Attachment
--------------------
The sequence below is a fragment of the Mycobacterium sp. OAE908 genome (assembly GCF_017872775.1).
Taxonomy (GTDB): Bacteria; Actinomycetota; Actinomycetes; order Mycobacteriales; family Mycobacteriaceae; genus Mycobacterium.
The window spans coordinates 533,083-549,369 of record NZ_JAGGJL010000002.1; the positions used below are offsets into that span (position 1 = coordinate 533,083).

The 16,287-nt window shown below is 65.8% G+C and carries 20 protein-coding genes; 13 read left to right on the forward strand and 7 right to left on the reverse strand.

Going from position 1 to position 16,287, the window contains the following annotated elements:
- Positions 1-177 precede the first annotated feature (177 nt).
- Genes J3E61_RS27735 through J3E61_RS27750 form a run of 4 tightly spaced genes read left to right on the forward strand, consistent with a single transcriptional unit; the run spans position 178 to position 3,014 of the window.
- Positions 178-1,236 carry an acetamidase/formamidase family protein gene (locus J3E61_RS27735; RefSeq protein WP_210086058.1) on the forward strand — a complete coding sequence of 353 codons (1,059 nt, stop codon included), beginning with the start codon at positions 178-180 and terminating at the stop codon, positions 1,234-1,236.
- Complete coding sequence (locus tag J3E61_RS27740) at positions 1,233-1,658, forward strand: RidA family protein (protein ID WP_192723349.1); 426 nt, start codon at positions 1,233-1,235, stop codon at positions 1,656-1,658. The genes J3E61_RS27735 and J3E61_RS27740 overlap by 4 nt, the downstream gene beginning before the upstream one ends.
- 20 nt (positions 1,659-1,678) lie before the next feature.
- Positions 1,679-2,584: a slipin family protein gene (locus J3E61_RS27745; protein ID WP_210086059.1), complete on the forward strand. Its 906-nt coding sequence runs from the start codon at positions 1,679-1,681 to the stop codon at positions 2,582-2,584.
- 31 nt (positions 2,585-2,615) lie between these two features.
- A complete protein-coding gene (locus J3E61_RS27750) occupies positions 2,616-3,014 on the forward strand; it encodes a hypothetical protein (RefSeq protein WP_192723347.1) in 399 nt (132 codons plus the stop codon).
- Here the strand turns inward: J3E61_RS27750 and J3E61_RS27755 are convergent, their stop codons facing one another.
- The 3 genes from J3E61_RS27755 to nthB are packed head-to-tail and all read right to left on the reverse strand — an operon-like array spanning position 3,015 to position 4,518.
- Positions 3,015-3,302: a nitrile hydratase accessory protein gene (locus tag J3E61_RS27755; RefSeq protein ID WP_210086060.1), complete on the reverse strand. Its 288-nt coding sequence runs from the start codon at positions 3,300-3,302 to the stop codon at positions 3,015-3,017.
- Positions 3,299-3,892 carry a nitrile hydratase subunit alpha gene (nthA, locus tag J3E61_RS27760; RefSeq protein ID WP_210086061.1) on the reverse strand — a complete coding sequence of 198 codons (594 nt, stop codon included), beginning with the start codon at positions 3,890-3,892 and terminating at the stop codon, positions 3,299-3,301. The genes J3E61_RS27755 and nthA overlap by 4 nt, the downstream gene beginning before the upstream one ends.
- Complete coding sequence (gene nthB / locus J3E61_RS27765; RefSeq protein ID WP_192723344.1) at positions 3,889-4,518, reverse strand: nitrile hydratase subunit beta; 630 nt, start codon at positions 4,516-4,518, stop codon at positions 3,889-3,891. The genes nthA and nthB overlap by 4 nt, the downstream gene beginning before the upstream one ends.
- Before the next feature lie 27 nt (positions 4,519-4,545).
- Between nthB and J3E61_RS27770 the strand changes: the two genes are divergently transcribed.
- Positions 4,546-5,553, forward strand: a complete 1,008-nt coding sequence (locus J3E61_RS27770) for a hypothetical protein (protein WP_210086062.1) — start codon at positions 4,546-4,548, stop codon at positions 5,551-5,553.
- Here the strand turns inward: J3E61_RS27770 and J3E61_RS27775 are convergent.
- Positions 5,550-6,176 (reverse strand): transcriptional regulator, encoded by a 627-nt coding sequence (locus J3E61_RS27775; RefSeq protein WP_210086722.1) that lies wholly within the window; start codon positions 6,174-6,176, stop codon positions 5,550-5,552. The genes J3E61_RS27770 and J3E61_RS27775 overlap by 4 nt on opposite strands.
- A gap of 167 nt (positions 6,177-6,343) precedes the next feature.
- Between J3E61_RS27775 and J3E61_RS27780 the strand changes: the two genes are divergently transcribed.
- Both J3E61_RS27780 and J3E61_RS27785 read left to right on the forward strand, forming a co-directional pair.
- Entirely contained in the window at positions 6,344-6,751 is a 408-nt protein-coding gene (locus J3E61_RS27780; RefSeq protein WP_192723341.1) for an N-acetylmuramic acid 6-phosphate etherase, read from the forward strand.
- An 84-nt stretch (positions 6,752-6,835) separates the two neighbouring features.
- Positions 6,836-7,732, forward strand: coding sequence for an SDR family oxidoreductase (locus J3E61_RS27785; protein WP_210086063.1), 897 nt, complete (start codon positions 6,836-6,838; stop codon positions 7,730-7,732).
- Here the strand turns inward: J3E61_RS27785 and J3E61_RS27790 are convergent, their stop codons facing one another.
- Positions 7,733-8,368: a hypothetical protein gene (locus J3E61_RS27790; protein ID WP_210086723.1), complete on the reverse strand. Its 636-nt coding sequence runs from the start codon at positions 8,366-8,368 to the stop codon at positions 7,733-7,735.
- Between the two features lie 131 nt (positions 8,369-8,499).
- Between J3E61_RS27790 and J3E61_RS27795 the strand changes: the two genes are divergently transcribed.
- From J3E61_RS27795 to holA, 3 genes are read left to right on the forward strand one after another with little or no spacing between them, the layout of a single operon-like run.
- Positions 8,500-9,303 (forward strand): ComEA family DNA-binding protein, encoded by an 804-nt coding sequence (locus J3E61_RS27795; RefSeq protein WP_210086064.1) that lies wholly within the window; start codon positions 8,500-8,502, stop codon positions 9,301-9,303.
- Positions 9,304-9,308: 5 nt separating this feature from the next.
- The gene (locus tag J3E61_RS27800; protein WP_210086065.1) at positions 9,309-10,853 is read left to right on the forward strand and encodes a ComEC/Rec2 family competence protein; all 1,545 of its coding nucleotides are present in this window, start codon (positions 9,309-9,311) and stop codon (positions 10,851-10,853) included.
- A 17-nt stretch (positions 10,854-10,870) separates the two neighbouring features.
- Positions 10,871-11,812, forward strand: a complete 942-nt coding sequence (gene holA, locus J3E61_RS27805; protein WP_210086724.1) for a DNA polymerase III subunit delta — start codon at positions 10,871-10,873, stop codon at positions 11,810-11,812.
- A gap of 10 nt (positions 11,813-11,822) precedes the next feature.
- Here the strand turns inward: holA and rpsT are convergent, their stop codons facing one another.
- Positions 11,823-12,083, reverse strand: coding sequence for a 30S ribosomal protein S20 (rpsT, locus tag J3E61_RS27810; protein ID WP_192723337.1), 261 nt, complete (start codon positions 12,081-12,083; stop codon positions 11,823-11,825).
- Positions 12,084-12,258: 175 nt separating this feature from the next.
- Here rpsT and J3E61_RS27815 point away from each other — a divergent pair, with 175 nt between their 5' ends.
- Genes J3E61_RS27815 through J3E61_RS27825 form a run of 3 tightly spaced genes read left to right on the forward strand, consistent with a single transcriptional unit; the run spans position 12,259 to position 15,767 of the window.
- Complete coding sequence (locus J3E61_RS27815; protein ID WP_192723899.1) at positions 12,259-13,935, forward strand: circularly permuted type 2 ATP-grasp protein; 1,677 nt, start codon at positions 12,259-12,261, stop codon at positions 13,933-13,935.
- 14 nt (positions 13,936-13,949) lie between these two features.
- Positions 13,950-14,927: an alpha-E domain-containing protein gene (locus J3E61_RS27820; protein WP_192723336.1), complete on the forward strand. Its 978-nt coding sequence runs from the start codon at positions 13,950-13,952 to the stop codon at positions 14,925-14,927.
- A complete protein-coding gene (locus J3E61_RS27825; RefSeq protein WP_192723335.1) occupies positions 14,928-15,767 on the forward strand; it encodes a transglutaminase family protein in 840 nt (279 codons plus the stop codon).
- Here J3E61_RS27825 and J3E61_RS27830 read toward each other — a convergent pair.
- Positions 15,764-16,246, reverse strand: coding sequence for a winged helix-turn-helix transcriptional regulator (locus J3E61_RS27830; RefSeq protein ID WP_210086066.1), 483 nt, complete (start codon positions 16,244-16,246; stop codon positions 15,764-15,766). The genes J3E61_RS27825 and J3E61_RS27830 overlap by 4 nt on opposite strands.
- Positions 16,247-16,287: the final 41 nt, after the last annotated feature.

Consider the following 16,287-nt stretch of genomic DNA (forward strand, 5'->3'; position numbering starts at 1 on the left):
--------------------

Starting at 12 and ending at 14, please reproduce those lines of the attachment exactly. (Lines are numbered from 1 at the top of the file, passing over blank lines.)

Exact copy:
- 31 nt (positions 2,585-2,615) lie between these two features.
- A complete protein-coding gene (locus J3E61_RS27750) occupies positions 2,616-3,014 on the forward strand; it encodes a hypothetical protein (RefSeq protein WP_192723347.1) in 399 nt (132 codons plus the stop codon).
- Here the strand turns inward: J3E61_RS27750 and J3E61_RS27755 are convergent, their stop codons facing one another.